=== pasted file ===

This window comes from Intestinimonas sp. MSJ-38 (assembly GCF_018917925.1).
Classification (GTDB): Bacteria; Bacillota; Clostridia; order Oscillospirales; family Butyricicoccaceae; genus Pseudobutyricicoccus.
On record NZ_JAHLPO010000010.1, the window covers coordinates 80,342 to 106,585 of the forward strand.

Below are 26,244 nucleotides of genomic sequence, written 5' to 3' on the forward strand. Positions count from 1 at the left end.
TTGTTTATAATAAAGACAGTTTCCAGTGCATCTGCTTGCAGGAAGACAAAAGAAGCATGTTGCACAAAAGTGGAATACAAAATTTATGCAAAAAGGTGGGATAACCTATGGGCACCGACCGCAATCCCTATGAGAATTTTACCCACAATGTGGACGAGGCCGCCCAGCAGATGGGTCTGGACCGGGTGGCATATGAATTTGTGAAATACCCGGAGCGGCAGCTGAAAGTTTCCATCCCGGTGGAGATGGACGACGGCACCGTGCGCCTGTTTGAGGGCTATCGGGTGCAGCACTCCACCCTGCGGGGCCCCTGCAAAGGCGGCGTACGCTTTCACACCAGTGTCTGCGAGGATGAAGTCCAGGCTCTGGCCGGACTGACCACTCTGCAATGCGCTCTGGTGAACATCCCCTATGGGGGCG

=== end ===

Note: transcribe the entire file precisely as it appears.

This window comes from Intestinimonas sp. MSJ-38 (assembly GCF_018917925.1).
Classification (GTDB): Bacteria; Bacillota; Clostridia; order Oscillospirales; family Butyricicoccaceae; genus Pseudobutyricicoccus.
On record NZ_JAHLPO010000010.1, the window covers coordinates 80,342 to 106,585 of the forward strand.

Below are 26,244 nucleotides of genomic sequence, written 5' to 3' on the forward strand. Positions count from 1 at the left end.
TTGTTTATAATAAAGACAGTTTCCAGTGCATCTGCTTGCAGGAAGACAAAAGAAGCATGTTGCACAAAAGTGGAATACAAAATTTATGCAAAAAGGTGGGATAACCTATGGGCACCGACCGCAATCCCTATGAGAATTTTACCCACAATGTGGACGAGGCCGCCCAGCAGATGGGTCTGGACCGGGTGGCATATGAATTTGTGAAATACCCGGAGCGGCAGCTGAAAGTTTCCATCCCGGTGGAGATGGACGACGGCACCGTGCGCCTGTTTGAGGGCTATCGGGTGCAGCACTCCACCCTGCGGGGCCCCTGCAAAGGCGGCGTACGCTTTCACACCAGTGTCTGCGAGGATGAAGTCCAGGCTCTGGCCGGACTGACCACTCTGCAATGCGCTCTGGTGAACATCCCCTATGGGGGCG